By: Jacqueline Nochisaki
The buzziest word in wellness right now? Inflammation. No doubt you know of it as the possible root cause for just about every health issue you can think of, but what’s the dairy-inflammation connection? And how do we eliminate it? Read on to explore how traditional dairy products cause inflammation in the body.
“Inflammation is the normal response of the body’s defense—or immune—system,” says Dr. Uma Naidoo, psychiatrist, director of Nutritional and Lifestyle Psychiatry at Massachusetts General Hospital in Boston, a professional chef, culinary instructor, and nutrition consultant. “It helps our body heal itself from infection or an injury and maintain the integrity of our body systems. We need this response to live.”
Your immune system kicks into gear when you’re injured or sick, and you notice this as redness, swelling or pain at the site of the injury or illness, which encourages the healing process. And when the paper cut heals or the flu is beaten, that inflammation subsides. But the immune system can also be activated by a number of factors that cause chronic or ongoing inflammation—the kind that doesn’t subside. “And it’s this hidden version that may lead to disease,” Naidoo says.
The most common causes of chronic inflammation today are sensitivities to food and toxins, a poor diet, stress and a lack of exercise, Naidoo says. And for some, dairy is right at the top of the food-sensitivity list alongside gluten and sugar.
Stemming from difficulties in digesting milk products, a dairy sensitivity may be due to an intolerance to lactose, a type of sugar found in milk, or to its casein proteins. Theories on what exactly causes the digestion issues with these components is still debated, but many experts agree that often what dairy cows are fed and how they are medicated are cause for concern. Diets of grain and corn result in dairy products that contain high levels of inflammatory omega-6 fatty acids. Conventional dairy cows are often injected with growth hormones, to increase milk production, and antibiotics—which make their way into the products we consume, Naidoo says.
According to Naidoo, bloating, gas, constipation, diarrhea and acne—to name just a few fun side effects—may indicate that going dairy-free might be the way to go. “One way to test if dairy is causing inflammation is to cut it out of your diet for about two to three weeks, and see how you feel,” Naidoo says. “Be aware of any changes. Do your sinuses feel clearer? Are your headaches gone? Do you have more energy? Note what feels different.” An improvement in symptoms often means you’re on the way to decreasing dairy-induced inflammation.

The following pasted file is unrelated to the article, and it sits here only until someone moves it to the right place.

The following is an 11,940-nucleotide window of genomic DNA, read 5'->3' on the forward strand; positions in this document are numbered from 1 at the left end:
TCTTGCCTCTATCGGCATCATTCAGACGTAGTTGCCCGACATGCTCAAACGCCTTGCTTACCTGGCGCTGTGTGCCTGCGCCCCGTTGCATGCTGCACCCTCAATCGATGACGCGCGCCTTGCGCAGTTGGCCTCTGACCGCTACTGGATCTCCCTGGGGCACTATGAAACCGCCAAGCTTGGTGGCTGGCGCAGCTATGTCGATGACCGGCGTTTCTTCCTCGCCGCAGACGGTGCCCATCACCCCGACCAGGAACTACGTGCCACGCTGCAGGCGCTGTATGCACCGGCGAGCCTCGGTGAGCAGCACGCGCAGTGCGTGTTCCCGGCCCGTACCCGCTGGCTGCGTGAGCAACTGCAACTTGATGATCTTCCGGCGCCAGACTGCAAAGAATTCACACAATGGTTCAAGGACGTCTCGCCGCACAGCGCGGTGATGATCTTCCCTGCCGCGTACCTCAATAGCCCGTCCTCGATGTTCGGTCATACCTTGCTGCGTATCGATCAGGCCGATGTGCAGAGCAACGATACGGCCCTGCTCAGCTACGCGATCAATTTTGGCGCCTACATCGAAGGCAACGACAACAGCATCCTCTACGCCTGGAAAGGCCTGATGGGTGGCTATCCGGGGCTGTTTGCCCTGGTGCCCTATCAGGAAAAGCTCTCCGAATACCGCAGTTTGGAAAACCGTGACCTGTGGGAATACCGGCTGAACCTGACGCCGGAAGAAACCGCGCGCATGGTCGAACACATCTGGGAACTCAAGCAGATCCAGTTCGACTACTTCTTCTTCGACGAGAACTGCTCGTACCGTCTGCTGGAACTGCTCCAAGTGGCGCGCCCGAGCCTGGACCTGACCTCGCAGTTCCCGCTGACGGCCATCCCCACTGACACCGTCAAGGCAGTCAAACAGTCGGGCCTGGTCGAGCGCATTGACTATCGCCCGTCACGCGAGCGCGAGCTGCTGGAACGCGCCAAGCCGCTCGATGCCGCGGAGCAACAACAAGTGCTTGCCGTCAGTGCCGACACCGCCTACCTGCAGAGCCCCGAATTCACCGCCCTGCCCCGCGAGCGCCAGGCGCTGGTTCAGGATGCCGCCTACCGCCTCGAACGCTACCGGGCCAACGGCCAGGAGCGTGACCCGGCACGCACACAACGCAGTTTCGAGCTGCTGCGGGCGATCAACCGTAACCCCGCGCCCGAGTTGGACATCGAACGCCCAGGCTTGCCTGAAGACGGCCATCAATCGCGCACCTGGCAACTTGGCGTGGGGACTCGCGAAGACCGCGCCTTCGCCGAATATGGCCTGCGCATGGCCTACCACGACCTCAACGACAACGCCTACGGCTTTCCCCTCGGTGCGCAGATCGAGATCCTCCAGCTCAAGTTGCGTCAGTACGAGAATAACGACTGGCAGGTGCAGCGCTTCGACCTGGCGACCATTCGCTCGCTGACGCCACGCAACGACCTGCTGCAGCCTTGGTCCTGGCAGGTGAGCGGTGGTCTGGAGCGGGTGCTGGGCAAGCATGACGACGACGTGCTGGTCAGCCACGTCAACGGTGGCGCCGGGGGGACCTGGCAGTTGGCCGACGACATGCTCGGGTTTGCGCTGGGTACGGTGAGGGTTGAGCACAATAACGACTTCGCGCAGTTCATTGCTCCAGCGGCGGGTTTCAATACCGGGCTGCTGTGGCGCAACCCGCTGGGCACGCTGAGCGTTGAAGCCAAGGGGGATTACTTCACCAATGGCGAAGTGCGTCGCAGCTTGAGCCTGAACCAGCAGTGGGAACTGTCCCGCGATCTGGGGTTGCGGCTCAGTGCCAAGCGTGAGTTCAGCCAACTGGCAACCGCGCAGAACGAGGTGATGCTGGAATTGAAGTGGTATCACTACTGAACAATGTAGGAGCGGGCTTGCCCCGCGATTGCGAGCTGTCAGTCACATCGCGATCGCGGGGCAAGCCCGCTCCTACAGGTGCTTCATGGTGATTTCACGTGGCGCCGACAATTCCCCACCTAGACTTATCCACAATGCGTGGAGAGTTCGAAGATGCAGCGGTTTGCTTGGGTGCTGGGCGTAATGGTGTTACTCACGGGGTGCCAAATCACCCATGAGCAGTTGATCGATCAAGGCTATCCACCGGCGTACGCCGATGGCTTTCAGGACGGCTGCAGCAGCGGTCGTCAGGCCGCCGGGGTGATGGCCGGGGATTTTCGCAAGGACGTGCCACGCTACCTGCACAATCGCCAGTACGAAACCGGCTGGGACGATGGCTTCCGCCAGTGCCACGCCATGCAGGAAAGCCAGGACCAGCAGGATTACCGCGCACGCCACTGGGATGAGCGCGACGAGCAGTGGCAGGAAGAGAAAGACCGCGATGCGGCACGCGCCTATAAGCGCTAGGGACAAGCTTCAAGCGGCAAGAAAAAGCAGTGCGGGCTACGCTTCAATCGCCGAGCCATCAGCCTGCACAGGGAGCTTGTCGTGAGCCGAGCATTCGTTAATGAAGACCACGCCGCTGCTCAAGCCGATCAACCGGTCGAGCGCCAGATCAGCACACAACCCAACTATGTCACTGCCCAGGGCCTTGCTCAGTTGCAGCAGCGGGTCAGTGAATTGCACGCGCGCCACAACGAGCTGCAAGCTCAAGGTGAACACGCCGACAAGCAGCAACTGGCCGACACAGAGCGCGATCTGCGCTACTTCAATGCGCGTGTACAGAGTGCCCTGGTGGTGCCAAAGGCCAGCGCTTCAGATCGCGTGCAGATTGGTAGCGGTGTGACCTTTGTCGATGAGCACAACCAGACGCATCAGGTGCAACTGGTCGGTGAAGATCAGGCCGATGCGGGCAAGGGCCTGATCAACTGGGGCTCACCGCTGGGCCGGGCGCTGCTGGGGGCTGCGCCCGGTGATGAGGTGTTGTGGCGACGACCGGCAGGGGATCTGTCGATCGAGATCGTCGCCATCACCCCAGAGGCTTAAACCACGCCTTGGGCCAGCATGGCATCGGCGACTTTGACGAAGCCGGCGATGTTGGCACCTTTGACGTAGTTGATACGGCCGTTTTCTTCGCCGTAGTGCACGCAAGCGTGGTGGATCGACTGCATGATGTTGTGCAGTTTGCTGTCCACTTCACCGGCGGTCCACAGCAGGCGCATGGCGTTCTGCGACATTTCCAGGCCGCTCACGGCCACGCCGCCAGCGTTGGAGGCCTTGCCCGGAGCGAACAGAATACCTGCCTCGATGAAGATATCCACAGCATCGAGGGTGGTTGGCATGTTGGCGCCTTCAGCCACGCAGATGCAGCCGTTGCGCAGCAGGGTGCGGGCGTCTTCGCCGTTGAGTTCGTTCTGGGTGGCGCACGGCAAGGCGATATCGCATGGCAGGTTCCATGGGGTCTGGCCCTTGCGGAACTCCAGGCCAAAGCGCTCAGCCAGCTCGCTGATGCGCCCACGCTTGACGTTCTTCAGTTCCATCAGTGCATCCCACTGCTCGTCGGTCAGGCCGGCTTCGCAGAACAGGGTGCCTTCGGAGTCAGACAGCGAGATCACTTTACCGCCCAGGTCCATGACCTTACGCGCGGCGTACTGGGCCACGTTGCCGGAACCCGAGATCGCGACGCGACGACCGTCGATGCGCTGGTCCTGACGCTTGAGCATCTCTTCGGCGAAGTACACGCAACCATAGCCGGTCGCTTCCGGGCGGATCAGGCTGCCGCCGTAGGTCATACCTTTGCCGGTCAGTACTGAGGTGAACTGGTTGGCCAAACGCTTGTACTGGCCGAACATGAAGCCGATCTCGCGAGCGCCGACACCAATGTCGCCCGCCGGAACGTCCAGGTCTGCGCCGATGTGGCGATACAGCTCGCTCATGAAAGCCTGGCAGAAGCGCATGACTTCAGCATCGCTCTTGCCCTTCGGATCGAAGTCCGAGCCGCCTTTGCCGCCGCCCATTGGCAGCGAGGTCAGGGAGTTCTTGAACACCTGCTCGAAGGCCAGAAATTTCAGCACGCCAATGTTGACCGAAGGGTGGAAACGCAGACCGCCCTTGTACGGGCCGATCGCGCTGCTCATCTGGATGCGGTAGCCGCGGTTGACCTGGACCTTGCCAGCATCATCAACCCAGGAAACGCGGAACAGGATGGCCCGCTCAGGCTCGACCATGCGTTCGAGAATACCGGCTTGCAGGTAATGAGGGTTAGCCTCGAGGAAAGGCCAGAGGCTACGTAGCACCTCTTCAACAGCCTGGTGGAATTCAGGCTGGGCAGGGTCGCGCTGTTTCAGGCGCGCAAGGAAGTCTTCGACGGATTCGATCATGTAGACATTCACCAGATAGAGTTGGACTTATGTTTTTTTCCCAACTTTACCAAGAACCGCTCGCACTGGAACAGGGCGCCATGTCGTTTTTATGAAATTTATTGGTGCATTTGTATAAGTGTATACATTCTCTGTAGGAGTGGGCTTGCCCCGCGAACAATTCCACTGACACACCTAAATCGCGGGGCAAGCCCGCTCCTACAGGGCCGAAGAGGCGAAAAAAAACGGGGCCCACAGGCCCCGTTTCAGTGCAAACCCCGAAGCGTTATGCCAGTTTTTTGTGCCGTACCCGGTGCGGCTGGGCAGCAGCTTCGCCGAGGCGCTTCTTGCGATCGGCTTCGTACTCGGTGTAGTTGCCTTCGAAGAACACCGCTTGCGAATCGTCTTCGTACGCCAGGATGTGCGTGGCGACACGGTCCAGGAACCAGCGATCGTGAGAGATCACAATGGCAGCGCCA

After a few weeks, slowly reintroduce dairy and see what happens, Naidoo says. If your symptoms return, it may be time to think about going dairy-free for good.
Whether you decide to cut dairy out to reduce inflammation, investigate a potential intolerance, or because you feel compassion for environmental and animal welfare, here are some simple (and delicious!) swaps you can make.
Swap ice cream for: So Delicious, featuring cashew-, coconut-, almond- and soy-based pints, ice cream bars and sandwiches. You just can’t go wrong.
Swap yogurt for: Kite Hill. Almond milk-based and delicious, our pick is the peach flavor, which is soy free and made with fresh peaches.
Swap milk for: Oatly’s Oat Drink. Made from Swedish oats and enriched with calcium, it totally nails the creamy consistency you’re hoping for.
Swap coffee creamer for: Nutpods. Made from almonds and coconuts, the flavors include much-loved French Vanilla and Hazelnut as well as original—all sans carrageenan.
Swap butter for: Earth Balance Original Buttery Spread. Works for baking just as well as on toast.